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    18 Helpful Hints For Anyone Who's Ever Been Confused About Health Insurance

    TLDR; it's v. confusing but so important.

    If you feel totally lost when it comes to health insurance, you're not alone. Understanding what's covered and how much you'll actually end up paying isn't always super obvious.

    Marvel Studios / Via giphy.com

    Then, there's health insurance lingo: copay, out-of-pocket maximum, coinsurance, HMO, PPO, and more. It's a lot. And unless some pretty big changes come along, odds are you'll have to navigate your way through it at some point.

    To help you out (and, honestly, to help myself), I chatted with an insurance analyst to get the lowdown.

    Fox / Via giphy.com

    Big thanks to insuranceQuotes.com analyst Michael Giusti for shedding light on the world of health insurance.

    Just so you know, this post is intended as a general overview of how health insurance works. Always look at your individual plan, budget, and needs when you're making health-care decisions; after all, you know your health and money best.

    1. There are a few ways you can get health insurance. In the US, most people get theirs through Medicaid, through an employer, or from a plan they select on the health insurance marketplace (sometimes called the Affordable Care Act (ACA) plans or Obamacare).

    Screenshot of Medicaid levels for New York
    Health.ny.gov / Via health.ny.gov

    If you qualify for it, Medicaid will cover a range of services and treatments. Eligibility varies by state, but in New York for example, if you're single and make $17,775 or less annually, you might be eligible.

    If you don't qualify for Medicaid but have a job that offers you health insurance, that might be your best option. "From the consumer’s perspective, employer-based healthcare is much less expensive. That is because for years employers have subsidized healthcare as an incentive to work there. The portion the employer pays is generally invisible to the employee, so the total insurance feels less expensive," said Giusti.

    The third option is a healthcare plan that you select from the marketplace on HealthCare.gov or your state's exchange website.

    2. The good news is that if you don't qualify for Medicaid and don't have an employee-sponsored health plan, you could still qualify for financial assistance from the health insurance marketplace.

    Screenshot of the healthcare marketplace
    Healthcare.gov / Via healthcare.gov

    Giusti explained that "The ACA [Affordable Care Act] is in the best shape it has been in in years. Congress has increased subsidies and lowered the thresholds for people to qualify, so more people than ever can get ACA policies for a $0 monthly premium... If someone doesn’t have employer-backed healthcare, checking an ACA marketplace makes so much sense right now."

    When you plug your financial information into your state's health insurance marketplace, they'll let you know if you qualify for aid on your health insurance plan.

    3. But keep in mind that you can usually only enroll for a plan through the health insurance marketplace during the open enrollment period — and once you pick a plan, you'll probably be stuck with it for the year.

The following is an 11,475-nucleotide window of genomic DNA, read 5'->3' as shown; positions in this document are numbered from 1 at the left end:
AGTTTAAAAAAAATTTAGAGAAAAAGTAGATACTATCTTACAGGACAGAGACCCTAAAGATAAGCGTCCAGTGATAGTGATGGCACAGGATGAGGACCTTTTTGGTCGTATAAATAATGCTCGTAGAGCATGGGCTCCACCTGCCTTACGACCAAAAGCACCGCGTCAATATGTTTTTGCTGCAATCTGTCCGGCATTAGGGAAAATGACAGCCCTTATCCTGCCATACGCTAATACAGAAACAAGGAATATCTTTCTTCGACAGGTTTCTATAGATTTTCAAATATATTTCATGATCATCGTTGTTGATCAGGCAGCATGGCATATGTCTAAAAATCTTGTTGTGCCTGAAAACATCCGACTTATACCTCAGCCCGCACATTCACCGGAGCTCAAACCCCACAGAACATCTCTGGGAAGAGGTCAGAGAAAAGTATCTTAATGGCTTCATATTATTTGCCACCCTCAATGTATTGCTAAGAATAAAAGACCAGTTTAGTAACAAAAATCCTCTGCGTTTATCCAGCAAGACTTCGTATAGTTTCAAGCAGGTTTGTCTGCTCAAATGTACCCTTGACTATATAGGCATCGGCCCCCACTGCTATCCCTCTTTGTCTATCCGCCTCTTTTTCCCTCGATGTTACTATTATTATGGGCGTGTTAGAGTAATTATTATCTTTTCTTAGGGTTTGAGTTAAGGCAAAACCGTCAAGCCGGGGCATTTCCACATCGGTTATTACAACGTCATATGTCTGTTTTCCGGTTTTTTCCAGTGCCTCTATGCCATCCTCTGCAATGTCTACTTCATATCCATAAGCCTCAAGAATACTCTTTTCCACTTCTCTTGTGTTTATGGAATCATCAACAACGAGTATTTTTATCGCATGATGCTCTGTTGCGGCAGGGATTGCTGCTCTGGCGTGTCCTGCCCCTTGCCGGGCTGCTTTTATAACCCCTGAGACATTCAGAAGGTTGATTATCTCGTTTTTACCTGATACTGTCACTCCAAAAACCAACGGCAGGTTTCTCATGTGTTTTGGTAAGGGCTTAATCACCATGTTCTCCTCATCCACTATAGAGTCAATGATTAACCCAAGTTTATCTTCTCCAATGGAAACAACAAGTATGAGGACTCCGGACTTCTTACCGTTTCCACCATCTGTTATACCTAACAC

Screenshot of 2021 open enrollment dates
    Healthcare.gov / Via healthcare.gov

    "Open enrollment" is the period of time when you can enroll in or make changes to your health insurance coverage. Because of the pandemic, enrollment for 2021 is still open through August 15.

    In a typical year, Giusti said, "You can either make changes during open enrollment, which is typically toward the end of the year, or if they have a change-in-life event." A change-in-life event could include a change in marital status, a change in employment status, or adding a child to the family.

    So if you decide to quit your job and work for yourself, for example, you don't have to wait for open enrollment to come around again to sign up for a new plan.

    4. Before you start shopping for health insurance on the marketplace, you need to understand the system and figure out how much you can afford to pay.

    Bronze, silver, gold, and platinum tier plans listed on California's healthcare exchange website
    Covered California / Via coveredca.com

    Start by looking at the different "metal" tiers in your state — platinum, gold, silver, and bronze. Giusti explained that these tiers "refer to the percentage you pay, not to the quality of care. A bronze plan will give you the same care as a platinum plan — they just have different costs." Attached to each plan is a monthly payment, deductible, out-of-pocket maximum, and list of fees you pay for various services (I'll go over all of that in a bit).

    "As a rule, if you foresee needing more care in a given year, a higher tier may make more sense, while if you tend to be healthier, the lower tiers make the most sense," said Giusti.

    5. If you're young and healthy, you might select a lower-tier plan with a lower premium (aka the plan's monthly cost).

    Happy Madison Productions / Via giphy.com

    "Lower premiums are for the young and the healthy. If you only plan to go to the doctor once per year for your annual checkup, and you don’t have a ton of prescriptions to fill each month, a lower premium is probably for you," said Giusti.

    Just keep in mind that plans with lower premiums usually have higher deductibles — this means that if something does happen to you, like an accident or unexpected serious illness, you'll likely end up paying more out of pocket for your care.